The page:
Four new properties have been added to Jefferson City's list of dangerous buildings, including the second tornado-damaged property since the list was posted on the city's website last month.
In November, the list included nine properties. Now it has 11, with a few removed and four added.
The new properties are 510 Holiday Drive, 112 E. Ashley St., 202 Marshall St. and 528 E. Capitol Ave. The last two addresses share one corner parcel.
The Holiday Drive property is only the second property to be added following tornado damage.
"We were alerted to it that nothing was being done there, and we received some complaints on it," said Dave Helmick, housing and property inspector for Jefferson City.
With nothing being done to clean up or repair the property, the city sent an initial letter to the property owners Dec. 4 but received no response and saw no change at the property, Helmick said. The city declared it a dangerous building.
The first tornado-damaged property to be declared dangerous, 1716 Four Seasons Drive, was added to the list in November but was recently removed after the owner cleaned up and secured the property, Helmick said.
In September and again in November, the News Tribune reported on the ongoing city code violations at the 1716 Four Seasons Drive property, which was previously the home of the Missouri Career Center until the May 22 tornado severely damaged the building.
When the city resumed full code enforcement about two months after the tornado, the property looked the same as it had since the day of the damage. Now, the property is clean, and the windows are boarded up.
"It looks really good over there. It's a heck of a before-and-after look to the property," Helmick said last week.
After the building was cleaned up and secured against unauthorized access, it was taken off of the dangerous buildings list.
Other buildings currently on the list are 1001 Washington St., 827 E. High St., 1421 St. Mary's Blvd., 310 E. Ashley St., 1324 E. Miller St., 108 Jackson St., 519 E. Capitol Ave. and 422 E. High St.
Helmick said the safety of the neighborhood and any occupants of buildings is the most important aspect of working on dangerous buildings.
For example, he said, 1716 Four Seasons Drive, before it was cleaned up, had a lot of sharp metal pieces inside and outside the building, and because it was unsecured, it posed a safety threat to the area.
Once properties are removed from the dangerous buildings list, they still typically need to be repaired or demolished, depending on what the city recommends and what the owners want to do.
Residential properties are slightly different.
Some of the residential properties on the list — 1001 Washington St., 827 E. High St., 310 E. Ashley St., 1324 E. Miller St. and 202 Marshall St. — were occupied when they were placed on the dangerous buildings list.
If an occupied property is declared dangerous by the city, the occupants are notified and asked to vacate the property, Helmick said.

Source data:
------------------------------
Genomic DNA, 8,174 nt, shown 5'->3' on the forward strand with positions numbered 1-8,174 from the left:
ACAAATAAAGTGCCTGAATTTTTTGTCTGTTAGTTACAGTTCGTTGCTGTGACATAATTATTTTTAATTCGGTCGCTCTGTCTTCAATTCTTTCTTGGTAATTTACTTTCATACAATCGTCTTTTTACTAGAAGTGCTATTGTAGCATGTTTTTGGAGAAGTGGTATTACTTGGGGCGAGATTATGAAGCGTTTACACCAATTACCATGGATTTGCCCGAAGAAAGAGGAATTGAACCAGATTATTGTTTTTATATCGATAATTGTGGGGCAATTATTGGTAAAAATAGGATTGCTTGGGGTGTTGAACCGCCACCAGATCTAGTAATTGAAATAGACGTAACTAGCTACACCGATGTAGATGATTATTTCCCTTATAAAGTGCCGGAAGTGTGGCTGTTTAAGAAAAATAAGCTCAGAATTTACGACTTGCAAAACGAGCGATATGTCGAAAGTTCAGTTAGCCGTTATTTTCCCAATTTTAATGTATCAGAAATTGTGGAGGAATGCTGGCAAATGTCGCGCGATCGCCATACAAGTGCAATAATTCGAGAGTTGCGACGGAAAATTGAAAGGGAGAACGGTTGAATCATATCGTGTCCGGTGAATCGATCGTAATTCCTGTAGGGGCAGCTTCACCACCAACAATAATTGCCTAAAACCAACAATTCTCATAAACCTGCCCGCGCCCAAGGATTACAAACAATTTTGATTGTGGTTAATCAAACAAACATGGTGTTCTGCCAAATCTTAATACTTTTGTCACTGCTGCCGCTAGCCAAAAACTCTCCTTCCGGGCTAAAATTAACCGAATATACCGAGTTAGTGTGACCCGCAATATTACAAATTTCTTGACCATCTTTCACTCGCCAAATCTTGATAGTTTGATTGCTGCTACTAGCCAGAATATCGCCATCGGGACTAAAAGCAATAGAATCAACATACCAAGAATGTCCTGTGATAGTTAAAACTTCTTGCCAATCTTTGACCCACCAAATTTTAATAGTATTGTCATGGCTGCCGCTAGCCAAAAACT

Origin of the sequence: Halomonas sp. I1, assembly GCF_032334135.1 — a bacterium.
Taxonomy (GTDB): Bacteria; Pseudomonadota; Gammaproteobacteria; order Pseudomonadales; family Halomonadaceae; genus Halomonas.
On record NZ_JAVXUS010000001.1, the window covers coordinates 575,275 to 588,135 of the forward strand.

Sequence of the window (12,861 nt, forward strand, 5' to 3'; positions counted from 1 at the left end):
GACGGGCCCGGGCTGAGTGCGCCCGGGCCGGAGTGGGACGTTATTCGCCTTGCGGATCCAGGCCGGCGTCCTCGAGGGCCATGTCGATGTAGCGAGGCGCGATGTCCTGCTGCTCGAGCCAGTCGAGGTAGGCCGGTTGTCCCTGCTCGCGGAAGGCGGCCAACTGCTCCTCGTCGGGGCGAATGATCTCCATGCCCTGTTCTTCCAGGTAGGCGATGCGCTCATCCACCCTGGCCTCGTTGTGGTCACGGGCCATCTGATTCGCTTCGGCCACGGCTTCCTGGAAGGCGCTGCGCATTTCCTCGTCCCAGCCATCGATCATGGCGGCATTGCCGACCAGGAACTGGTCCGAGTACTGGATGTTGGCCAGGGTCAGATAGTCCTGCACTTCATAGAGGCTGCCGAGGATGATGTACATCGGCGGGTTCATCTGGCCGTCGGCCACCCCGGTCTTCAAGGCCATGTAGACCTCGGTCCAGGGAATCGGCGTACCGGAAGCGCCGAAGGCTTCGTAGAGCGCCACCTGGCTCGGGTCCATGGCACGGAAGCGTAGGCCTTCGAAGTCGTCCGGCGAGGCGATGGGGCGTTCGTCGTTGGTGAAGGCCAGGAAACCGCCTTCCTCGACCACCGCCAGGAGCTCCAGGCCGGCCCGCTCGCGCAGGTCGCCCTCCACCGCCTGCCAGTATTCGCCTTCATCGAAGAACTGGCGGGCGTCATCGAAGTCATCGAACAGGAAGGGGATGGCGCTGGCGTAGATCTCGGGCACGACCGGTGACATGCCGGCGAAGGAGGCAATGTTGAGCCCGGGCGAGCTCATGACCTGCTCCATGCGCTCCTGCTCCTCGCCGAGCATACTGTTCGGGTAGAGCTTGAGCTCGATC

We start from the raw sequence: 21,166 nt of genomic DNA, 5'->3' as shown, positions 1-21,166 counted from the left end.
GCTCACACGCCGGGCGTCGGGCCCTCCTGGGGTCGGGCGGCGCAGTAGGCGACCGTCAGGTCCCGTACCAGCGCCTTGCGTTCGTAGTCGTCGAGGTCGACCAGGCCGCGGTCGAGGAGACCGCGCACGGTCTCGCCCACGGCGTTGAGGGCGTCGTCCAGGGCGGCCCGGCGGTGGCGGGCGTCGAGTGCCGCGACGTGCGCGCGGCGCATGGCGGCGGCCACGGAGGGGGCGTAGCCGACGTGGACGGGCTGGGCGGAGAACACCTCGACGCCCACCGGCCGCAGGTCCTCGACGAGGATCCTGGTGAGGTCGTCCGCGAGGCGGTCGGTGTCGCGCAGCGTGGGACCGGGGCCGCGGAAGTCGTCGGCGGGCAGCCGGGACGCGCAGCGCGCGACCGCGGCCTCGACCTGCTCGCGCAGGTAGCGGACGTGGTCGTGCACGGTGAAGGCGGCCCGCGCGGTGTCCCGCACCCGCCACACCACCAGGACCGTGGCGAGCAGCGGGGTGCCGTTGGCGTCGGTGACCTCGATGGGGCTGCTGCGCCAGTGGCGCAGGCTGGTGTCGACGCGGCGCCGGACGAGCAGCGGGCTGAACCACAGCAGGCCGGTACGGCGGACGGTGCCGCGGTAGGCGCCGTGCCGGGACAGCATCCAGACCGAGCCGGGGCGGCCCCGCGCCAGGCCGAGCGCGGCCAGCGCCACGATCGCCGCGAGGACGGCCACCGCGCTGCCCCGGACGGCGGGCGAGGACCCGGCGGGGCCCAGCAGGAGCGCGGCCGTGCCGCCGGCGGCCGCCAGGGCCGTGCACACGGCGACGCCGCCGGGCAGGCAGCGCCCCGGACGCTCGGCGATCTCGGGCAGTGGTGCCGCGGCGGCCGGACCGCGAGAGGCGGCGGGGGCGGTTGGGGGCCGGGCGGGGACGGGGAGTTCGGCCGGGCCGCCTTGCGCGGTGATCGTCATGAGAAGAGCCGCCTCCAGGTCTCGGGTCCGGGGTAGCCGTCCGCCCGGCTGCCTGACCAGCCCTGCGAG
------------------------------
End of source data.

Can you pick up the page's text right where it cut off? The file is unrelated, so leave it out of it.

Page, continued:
Buildings can also be declared dangerous if they contain substantial accumulations of trash or other materials susceptible to fire or harboring vermin or insects, which could threaten the health of the occupants, according to city code.
For some structures, Helmick said, the recommended corrective action is demolition, due to the amount of damage or unsanitary conditions. Others can be repaired or cleaned.
If a residential property is able to be salvaged and corrective action is taken, residents can then move back in. Helmick said, for example, 310 Ashley St. could be reoccupied if action is taken.
Dangerous buildings go through a process once they are declared. If no action is taken by the owner, a hearing is held to determine what should be done with the property.
Two of the properties on the list — 1001 Washington St. and 827 E. High St. — have already gone through the hearing process, and it was determined they should be demolished due to unsanitary conditions and structural issues.
"Our first choice is always to have them repaired, unless it's one of the properties that can't be repaired," Helmick said. "Unfortunately, some houses and structures are deteriorated so far or damaged so far it's not financially possible to repair them."
He said they typically recommend demolition if the cost to repair the property would be more than 50 percent of the property value. The property at 1001 Washington St. has a value of about $26,000, and its estimated costs to repair were more than $46,000.
"It wouldn't be financially reasonable to repair that property," Helmick said.
If a hearing officer orders a property to be demolished, the property owner must comply. If they don't by a certain deadline, the city will intervene.
Right now, Helmick said the city is waiting for funds to demolish 1001 Washington St., and the owner of 827 E. High St. plans to do the demolition privately. If the city takes care of a demolition or nuisance repair, the cost of the work is placed as a tax lien on the property.
If property owners receive a dangerous building notice, cooperation with the city is key, Helmick said.
"The most important thing, if you receive a notice from us or a certified packet on a dangerous building, is to call and work with us and let us know what's going on," he said.
By working together, the city and property owners can come to a resolution. He said the properties that have been taken off of the dangerous buildings list were able to do so because the owners worked with the city.
"We want a resolution for the neighborhoods and the people that live in those areas," Helmick said.